Tuesday 19 April MPs returned to Westminster following the Easter recess. I attended meetings in the Foreign Office including with the Foreign Minister from Jamacia who was visiting London, and online with the Foreign Minister from Barbados. Small island developing states like these two Commonwealth friends often face extra vulnerabilities especially due to climate change, but they also face great barriers and disproportionate bureaucracy when trying to access finance for critical infrastructure and other projects. The UK has been helping to try to get these barriers reduced and I am raising this when I am in Washington for the World Bank meetings this week. In the House of Commons, I listened closely to the Prime Ministers statement regarding recent events, including his recent fine. I write back to the constituents who have contacted me about this.
Wednesday 20 April Up early for the flight to Washington DC. The Governors from the World Bank meet each Spring and Autumn to discuss the situation across the globe and agree the Bank’s priorities at a meeting of its Development Committee. Ministers from many different countries attend the meetings so it is a good chance to catch up with lots of partner countries. However, at the committee meeting itself only a limited number of countries get the chance to speak. As the UK is one of the 6 largest shareholders in the Bank I am able to speak on behalf of the UK, but others need to speak on behalf of different country groupings. This means that I will be one of the very few people at the meeting who can react to what others are saying, rather than read a pre-agreed statement.
A key priority will be getting World Bank and partner support for Ukraine as well as support for the worlds poorest countries who are suffering from the high food, fertiliser and fuel prices caused by Russia’s invasion. However, we must also not forget other issues such as tackling climate change, other conflict zones and poverty.
On arrival in DC, I meet with the Finance Minister from Jamacia to discuss small island states, and then with the Finance Minister from Zambia. It is forecast that the current economic situation may push around 60% of Sub Saharan countries into unsustainable debt. Zambia is one of three countries that is already trying to renegotiate its debts under the newly agreed “Common Framework”. I am concerned about the delays to the negotiations as the Chinese have not yet agreed to enter the negotiations. We discuss ways forward and I promise to raise this at the Development committee.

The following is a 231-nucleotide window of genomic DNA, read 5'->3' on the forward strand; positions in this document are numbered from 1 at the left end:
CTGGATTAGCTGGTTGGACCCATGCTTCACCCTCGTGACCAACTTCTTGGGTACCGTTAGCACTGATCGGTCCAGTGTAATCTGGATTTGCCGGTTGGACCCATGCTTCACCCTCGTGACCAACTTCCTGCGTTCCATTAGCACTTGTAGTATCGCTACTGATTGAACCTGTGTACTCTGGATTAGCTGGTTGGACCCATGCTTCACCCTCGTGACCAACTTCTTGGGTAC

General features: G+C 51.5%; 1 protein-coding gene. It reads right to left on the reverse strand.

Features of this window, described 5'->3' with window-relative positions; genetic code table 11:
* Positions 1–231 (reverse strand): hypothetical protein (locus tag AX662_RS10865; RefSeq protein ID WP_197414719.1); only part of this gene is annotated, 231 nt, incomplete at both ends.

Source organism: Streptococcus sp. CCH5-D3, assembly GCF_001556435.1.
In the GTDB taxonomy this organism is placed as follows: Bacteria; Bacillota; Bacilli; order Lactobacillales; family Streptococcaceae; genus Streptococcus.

Thursday 21 April Before heading off to meetings in Washington I join a conference for the “Education Cannot Wait” organisation. This helps to fund education for children in conflict zones, refugee sites and in areas which have been affected by natural disasters. The UK is one of the biggest donors.
I meet with my US counterparts to discuss issues in Latin America and Africa. With the Ethiopian minster I discuss the progress towards peace. Whilst a humanitarian cease fire has been announced in the North, aid is still not flowing regularly leaving many, many people in dire shortage of food, fuel and other urgent needs – as well as the seeds that are needed to plant crops. I press for the government to do all they can to get the aid to those that need it. We also discuss the dreadful drought that is affecting millions of people in Southern Ethiopia, Somalia and Northern Kenya.
A group of countries that represent “Friends of Ukraine” meet. We are joined in the room by the Ukrainian Prime Minister and Finance Minister, and on the screens by President Zelensky himself. The best way to help get humanitarian assistance to the people in Ukraine is to keep the government systems for education, health and welfare operating, but they do need financial assistance. The World Bank has agreed $3 billion in assistance, and I tell the room that the UK is increasing its offer of assistance to the Ukrainian government to nearly $1 Billion. Around the room offers adding up to many billions are also pledged. Bilateral meetings continue into the evening.
Friday 22 April The Development Committee meets early in the morning, starting at 7.30 am. This is so that people following the meeting from other time zones have the best possible chance of listening to the proceedings. The Bank has agreed an unprecedented package of $170 billion to help the poorest countries cope with the impact of rising food and fuel prices. It is an urgent need as 400 million people in the world usually rely on grain from Ukraine for their food. I am proud to have helped get this package through. Most of the speakers are hugely supportive of Ukraine, when the Russian delegate speaks I and many others leave the room.
I spend the afternoon in many more meetings, including joining the COP President Alok Sharma in meetings to discuss progress on tackling climate change. Countries across the world made many promises when they met in Glasgow. As COP President we want to make sure that these promises are turned into action. It is late at night when I get to the airport for the plane home.